Justin Harper is a young, college-seasoned forward for the Orlando Magic standing six feet, 10 inches tall. He has played his first season in the NBA over the course of 2011-2012 and his second year looks to be even more impressive.
With a year of experience underneath his belt, he has new goals heading into the 2012-2013 NBA season. Harper was here recently for the 2012 Orlando Magic Basketball Camp at Camana Bay’s Arts and Recreation Centre and spoke about his future.
“I’m kind of unsure. We just hired a coaching staff, I haven’t gotten a chance to talk to them or meet any of the new guys because I’ve been here,” Harper said. “But I’m optimistic. We’ve got new guys, a lot of drive and hunger, the culture is changing with our head coach and general manager being replaced. There are a lot of things I’m looking forward to this year.
“I’m just going to try and get better, put in as much hard work as I physically can and improve each and every day. Last year as a rookie, I was just trying to earn my stripes, putting myself on the map, you know? I had to do anything I could to try and make an impression. This year is different now, I have to show that I deserve to stay in the NBA, I have to show where I’ve improved and exploit my versatility.”
Harper’s main attraction as a player is his astonishing versatility. He is 230 pounds and his agility, quickness and ability to finish through contact allows him to play on the perimeter too. The Magic traded for Harper on draft day in 2010 from the Cavaliers as a power forward to back-up Glen ‘Big Baby’ Davis at the position.
The Magic’s head coach last season was Stan Van Gundy and Otis Smith was GM and they stressed to Harper over the course of the year and this summer (before their firings) that the thing that would set him apart would be his versatility. He has the ability to guard small forwards, while being a match-up nightmare on the offensive end because of his ball-handling and penetration. Going into this offseason, that’s exactly what he worked on.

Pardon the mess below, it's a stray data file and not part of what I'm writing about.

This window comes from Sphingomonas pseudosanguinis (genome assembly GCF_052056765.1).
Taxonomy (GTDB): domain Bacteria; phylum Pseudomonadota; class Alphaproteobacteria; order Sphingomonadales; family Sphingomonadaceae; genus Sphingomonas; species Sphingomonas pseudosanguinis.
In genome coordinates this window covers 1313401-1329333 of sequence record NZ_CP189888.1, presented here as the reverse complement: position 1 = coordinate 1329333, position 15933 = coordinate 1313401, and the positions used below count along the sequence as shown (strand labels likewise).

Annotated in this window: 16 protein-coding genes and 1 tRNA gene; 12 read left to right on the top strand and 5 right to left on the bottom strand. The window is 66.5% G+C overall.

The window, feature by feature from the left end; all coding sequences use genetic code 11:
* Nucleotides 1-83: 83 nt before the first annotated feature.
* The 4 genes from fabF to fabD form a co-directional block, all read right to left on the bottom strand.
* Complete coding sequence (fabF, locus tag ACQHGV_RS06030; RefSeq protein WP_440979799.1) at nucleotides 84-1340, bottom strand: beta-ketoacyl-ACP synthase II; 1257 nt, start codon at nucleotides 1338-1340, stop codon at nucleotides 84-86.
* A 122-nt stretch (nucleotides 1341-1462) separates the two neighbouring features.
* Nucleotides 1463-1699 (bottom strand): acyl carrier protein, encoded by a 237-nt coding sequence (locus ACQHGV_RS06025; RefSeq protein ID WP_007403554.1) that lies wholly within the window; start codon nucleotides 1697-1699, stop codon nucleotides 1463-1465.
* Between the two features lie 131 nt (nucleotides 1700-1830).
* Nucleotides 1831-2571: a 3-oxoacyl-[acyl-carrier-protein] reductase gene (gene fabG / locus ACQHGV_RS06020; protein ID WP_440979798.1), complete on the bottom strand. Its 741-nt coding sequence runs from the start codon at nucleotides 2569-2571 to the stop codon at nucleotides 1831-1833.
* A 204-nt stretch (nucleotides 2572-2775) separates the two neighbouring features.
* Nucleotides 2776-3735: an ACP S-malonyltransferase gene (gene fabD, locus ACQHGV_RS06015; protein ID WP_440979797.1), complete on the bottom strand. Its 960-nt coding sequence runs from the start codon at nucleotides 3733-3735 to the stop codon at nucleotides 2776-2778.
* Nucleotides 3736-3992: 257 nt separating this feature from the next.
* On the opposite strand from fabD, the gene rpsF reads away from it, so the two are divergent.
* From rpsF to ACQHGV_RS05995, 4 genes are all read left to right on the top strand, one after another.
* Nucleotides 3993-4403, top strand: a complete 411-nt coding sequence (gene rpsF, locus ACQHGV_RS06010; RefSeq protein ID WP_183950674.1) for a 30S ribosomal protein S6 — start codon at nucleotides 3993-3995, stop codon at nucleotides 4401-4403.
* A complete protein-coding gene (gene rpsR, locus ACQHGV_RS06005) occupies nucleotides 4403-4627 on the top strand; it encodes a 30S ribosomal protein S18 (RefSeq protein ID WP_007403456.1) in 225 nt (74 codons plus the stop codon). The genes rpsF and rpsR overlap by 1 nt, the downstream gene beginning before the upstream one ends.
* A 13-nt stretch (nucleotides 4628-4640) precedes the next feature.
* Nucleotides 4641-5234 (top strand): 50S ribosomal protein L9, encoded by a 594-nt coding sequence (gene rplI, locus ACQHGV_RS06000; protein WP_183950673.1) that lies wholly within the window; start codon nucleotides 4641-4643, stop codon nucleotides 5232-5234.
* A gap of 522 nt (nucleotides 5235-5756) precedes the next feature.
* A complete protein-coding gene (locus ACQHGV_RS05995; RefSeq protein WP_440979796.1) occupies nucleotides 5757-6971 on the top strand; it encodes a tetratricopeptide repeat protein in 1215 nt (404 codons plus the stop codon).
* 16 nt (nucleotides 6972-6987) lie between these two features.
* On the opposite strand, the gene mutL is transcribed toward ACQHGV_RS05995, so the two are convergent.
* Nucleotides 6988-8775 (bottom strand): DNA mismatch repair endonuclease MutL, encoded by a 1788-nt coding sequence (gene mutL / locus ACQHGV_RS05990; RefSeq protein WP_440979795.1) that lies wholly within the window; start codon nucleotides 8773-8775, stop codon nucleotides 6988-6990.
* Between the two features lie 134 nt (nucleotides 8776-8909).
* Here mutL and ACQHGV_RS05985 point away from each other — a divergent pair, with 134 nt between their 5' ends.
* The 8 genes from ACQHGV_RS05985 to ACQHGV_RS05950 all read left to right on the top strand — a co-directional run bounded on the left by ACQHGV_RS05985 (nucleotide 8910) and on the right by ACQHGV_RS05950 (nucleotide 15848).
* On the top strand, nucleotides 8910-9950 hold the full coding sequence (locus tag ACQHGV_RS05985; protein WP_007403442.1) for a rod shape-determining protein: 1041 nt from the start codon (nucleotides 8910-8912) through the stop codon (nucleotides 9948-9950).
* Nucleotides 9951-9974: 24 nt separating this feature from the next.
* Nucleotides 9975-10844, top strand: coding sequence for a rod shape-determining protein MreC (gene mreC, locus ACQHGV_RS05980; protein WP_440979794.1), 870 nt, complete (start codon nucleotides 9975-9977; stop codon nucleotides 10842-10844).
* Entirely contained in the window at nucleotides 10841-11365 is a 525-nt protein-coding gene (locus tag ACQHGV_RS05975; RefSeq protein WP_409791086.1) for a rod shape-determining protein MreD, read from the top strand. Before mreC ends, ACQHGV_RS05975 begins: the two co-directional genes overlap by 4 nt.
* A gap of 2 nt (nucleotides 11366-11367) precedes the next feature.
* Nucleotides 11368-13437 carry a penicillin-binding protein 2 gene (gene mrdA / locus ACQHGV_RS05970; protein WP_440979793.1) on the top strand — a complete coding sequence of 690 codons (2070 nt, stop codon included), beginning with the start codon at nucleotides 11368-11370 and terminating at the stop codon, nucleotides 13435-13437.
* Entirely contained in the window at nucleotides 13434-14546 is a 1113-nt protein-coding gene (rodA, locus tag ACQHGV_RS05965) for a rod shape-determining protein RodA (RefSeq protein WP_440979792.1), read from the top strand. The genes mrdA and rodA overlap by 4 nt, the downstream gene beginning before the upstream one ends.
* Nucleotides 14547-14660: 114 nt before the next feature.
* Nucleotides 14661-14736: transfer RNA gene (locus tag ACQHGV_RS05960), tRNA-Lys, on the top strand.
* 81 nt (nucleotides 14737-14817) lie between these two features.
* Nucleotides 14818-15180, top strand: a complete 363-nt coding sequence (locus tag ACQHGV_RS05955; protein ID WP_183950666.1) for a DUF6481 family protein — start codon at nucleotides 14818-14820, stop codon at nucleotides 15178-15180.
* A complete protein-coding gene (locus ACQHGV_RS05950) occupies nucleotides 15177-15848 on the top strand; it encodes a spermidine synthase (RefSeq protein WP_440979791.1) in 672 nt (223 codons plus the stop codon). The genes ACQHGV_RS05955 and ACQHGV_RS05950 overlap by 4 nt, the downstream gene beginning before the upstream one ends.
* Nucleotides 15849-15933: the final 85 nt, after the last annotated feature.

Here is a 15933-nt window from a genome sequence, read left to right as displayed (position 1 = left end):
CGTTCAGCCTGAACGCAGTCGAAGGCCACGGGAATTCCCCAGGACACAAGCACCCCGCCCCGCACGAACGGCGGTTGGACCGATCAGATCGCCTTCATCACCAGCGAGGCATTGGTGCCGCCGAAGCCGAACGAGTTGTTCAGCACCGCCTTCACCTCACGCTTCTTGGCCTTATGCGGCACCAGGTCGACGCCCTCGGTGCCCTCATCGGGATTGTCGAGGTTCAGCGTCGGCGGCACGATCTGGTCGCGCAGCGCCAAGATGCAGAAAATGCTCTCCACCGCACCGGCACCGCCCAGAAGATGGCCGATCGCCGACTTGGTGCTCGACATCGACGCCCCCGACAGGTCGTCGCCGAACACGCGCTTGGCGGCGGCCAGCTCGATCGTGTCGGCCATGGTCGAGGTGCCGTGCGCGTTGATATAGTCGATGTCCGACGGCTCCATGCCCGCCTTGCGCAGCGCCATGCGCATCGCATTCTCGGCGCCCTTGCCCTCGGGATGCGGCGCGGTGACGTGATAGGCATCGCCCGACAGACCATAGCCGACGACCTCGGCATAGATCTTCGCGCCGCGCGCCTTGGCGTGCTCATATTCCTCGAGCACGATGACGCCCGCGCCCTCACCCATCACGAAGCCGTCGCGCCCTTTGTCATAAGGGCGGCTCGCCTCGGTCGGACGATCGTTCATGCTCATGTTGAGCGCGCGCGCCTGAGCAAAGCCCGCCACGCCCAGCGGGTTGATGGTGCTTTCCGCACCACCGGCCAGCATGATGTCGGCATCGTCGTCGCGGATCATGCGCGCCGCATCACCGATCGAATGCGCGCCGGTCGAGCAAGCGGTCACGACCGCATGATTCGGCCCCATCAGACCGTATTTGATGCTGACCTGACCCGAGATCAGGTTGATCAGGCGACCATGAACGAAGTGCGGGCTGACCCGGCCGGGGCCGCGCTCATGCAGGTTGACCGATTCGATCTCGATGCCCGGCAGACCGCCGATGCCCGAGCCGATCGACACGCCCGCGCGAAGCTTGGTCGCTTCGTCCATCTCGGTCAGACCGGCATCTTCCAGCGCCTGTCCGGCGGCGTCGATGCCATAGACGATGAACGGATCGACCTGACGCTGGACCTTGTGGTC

“I’ve been working on being able to play multiple positions effectively, improving my versatility. That’s what Coach Stan told me I needed to do and I’ve been following suit. I’ve been working on my ball-handling a lot, my foot speed; been trying to put a little weight on in the gym so I can be effective on the defensive side of the ball and get to the rim on the offensive end too.”
Harper has an extremely unique physique, even when compared to the likes of LeBron James and Kevin Durant. LeBron is an athletic freak, being 6’9 and 260lbs, while Durant is just as much of an anomaly: standing 6’11 and weighing 220lbs with a wingspan of seven feet. Harper is taller than LeBron, more lean than Durant and has more room for improvement than a lot of NBA teams will notice.
Being 6’10 allows him to defend anybody, long arms give him the ability to harass shooters and his foot speed permits him to stay in front of less athletic big men of the same height. He has the build to match up against any forward in the league.
Harper’s second year, at least on paper, looks very promising. Orlando has made changes, and as a result, there are minutes and roles on the team to be had. Last year’s starting power forward, and winner of the NBA Most Improved Player of the Year award, Ryan Anderson was dealt to the New Orleans Hornets in a sign-and-trade deal.
Marco Bellineli, a free agent wing player from the Hornets, has been signed. Earl Clark has opted out of his contract and the Magic’s new decision-making battery of first-time head coach Jacque Vaughn and GM Rob Hennigan has left plenty of opportunity.
There is so much up for grabs and Harper is determined to earn his keep.
“I’m expecting a really nice year. With positions not being filled yet, it leaves a lot of minutes out there for me to just take. There’s a great opportunity for playing time if I can prove myself and that’s exactly what I plan on doing to the new Magic management. I’m really looking forward to showing them how much better my offseason workouts have made me.”
Another factor to the situation would be, of course, the Dwight Howard saga. A trade is imminent, the face of the franchise is no longer and it’s a waiting game to find out where he lands and who the Magic have because of it. Once that happens, nothing is certain on the roster. No starting spots are guaranteed and the competition for minutes during training camp is sure to be an interesting one.
Harper has a mountain of untapped potential, his versatility is second-to-none and his talent is ever-present. Whether or not he manages to turn potential into production is another story, but as far as he’s concerned, it’s only a matter of time before he’s made a name for himself and becomes a consistent starting player.